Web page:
General information about the state

Santa Catarina’s distinctions also include its natural resources. The state’s 500 km coastline has hundreds of beautiful beaches, and splendid mountains rise from the coastal plane and run to the high plateau, where there is often snow.

The ethnic diversity is also notable: the Santa Catarina people are formed of descendants of immigrants from various European countries, as well as Africans and indigenous peoples and by people from all over Brazil and the world, who have chosen the state to work and live.

Santa Catarina remained at the margins in the early days of Portuguese colonization of Brazil which began in 1500. Only in the second half of the 17th century did the first settlements begin on the Santa Catarina coast.

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In the early 18th century, when Portugal began to occupy lands west of the Tordesilhas line (the Papal Line of Demarcation), immigrants came from the Azores and Madeira to settle on the Santa Catarina coast. They developed a subsistence economy based on manioc flour and until the mid 19th century the province of Santa Catarina would be one of the least populated in Brazil.

Between 1850 and 1872, after the independence of Brazil, the population of Santa Catarina doubled. It was a period of large settlements in southern Brazil and the state received German, Italian, Slavic, and other immigrants. The settlers established themselves in the Itajaí Valley and in northeastern Santa Catarina, organized on small and productive family properties. They diversified the economy and began the industrialization of the state.

The variety of people who settled Santa Catarina makes it impossible to define a single culture that is characteristic of the state. Germans, Italians, Portuguese, Poles, Austrians, Japanese, Africans and Indians forged their cultures, establishing new characteristics, while not erasing the original ones. This peculiar diversity is characteristic of the Catarina people and marks the state’s social, economic and cultural characteristics.

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Although the majority of European immigrants who came during the 19th century were farmers, many were also qualified professionals with ties to industry. In the first wave of immigrants that arrived at Blumenau, in the Itajaí valley, there was a surveyor, a carpenter, a mason, cigar maker, tinsmith and an ironsmith, in addition to the farmers. All maintained a strong work ethic without neglecting festive social events. It was these qualities that established two of the strongest economic characteristics of the state: the high degree of industrialization and small family farms.

Meanwhile, the inhabitants of the coast, the Azoreans, who came from the Portuguese islands of the Azores, brought their tradition of fishing, and established Brazil’s largest fishing industry in the state.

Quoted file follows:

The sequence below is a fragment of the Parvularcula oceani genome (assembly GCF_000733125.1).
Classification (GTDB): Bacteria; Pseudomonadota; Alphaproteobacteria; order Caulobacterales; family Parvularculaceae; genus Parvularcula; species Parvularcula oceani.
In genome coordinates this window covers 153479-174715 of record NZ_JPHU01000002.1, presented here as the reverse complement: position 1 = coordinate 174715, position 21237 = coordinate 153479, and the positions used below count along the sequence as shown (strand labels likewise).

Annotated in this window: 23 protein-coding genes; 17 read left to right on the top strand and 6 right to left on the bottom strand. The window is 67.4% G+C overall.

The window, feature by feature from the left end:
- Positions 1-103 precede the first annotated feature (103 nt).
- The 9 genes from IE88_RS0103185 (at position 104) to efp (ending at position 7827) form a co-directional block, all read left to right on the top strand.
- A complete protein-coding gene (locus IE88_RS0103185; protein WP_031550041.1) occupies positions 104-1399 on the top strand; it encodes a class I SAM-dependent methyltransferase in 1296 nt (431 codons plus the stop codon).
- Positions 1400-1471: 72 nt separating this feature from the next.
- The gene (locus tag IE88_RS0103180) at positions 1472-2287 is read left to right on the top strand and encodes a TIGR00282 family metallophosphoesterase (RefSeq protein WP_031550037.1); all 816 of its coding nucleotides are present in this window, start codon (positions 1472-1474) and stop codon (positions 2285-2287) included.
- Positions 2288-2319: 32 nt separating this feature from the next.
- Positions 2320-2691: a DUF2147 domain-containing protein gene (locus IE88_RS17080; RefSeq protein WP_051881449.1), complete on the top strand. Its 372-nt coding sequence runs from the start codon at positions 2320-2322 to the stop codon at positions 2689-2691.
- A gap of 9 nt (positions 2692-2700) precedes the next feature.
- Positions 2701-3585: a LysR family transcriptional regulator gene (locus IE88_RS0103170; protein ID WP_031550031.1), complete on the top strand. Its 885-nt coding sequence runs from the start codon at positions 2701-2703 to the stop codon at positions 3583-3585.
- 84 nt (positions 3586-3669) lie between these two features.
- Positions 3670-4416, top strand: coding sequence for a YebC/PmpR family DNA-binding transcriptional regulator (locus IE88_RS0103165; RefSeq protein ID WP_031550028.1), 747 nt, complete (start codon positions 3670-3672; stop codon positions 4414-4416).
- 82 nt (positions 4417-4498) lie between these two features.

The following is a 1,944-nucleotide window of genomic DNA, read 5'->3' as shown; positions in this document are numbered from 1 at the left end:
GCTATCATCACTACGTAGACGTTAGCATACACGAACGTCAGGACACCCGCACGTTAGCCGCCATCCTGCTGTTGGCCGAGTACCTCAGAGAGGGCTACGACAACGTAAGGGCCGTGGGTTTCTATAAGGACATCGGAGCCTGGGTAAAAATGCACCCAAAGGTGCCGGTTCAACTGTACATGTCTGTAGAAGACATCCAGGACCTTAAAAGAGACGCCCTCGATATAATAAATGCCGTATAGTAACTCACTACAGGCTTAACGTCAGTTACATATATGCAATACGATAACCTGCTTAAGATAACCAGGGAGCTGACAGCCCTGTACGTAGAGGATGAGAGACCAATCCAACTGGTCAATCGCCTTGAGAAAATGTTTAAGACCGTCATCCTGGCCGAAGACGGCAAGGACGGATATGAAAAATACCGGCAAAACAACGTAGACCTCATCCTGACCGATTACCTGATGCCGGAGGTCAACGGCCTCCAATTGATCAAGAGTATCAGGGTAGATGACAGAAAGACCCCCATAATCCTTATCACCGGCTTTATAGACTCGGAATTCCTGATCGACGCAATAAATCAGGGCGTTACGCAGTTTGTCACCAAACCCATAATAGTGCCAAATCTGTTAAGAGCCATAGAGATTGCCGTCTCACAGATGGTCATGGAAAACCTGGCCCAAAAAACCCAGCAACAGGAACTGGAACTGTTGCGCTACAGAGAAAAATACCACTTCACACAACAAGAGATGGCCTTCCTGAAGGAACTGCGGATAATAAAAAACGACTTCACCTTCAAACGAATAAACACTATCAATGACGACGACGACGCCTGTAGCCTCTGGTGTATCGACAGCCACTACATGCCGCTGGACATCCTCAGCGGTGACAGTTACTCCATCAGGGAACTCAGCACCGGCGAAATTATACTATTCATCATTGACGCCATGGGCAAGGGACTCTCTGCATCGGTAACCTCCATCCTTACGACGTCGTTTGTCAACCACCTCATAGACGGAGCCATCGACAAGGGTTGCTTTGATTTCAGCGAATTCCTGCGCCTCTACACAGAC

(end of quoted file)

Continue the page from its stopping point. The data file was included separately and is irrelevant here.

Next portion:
The diversity of landscapes is an asset that is decisive in the rise of business opportunities in Santa Catarina. Its coast accounts for 7% of the national coastline and is lined with small islands and bays that have gorgeous white sand beaches. Countless rivers irrigate large plateaus and wind through beautiful mountains, slopes and valleys.

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Terrain

The state’s rugged terrain varies throughout the territory, highlighted by three regions: the western plateau, which occupies the largest part of the territory; the coastal plain, which lines the coast and favors the formation of coves and bays; and the coastal mountains, formed by the Serra do Mar and Serra Geral.

Climate

The climate is predominantly humid subtropical, with rains distributed throughout the year and occasional dry spells. The four seasons are well defined, and the average temperatures vary from 13°C to 25°C most of the year. The climate in general is mesothermic, but the different terrains have different extremes: the summer is very hot on the coast and in the valleys, while the winter is intensely cold and even has snow in the highest regions.

Water resources

There are two large watersheds divided by the Serra Geral and the Serra do Mar: the Atlantic basin, which includes the rivers Itajaí-Açu, Tubarão, Araranguá, Tijucas and Itapocu, and which flow to the sea; and the Paraná watershed, which occupies the largest portion of the state and includes the rivers Iguaçu, Uruguai, Chapecó and Peixe, which pass through the plateau of Canoinhas, the fields of Lages, Chapecó and Joaçaba, and flow to the Plata River Basin.

Vegetation

The state has one of the highest percentage of land covered by native vegetation in Brazil. It is composed of: Atlantic Forest, which is extremely rich in biodiversity, and is predominant in the region of the coastal mountains and the Itajaí Valley; the coastline has mangroves, and regions of sandy soil near the coast are known as restinga and have short trees, bushes and herbs; there are araucária pine forests in the mountain plateau region; as well as the fields of the interior plateau.

FIESC | Rodovia Admar Gonzaga, 2765 - Itacorubi - 88034-001 - Florianópolis/SC - Brazil - +55 48 3231 4662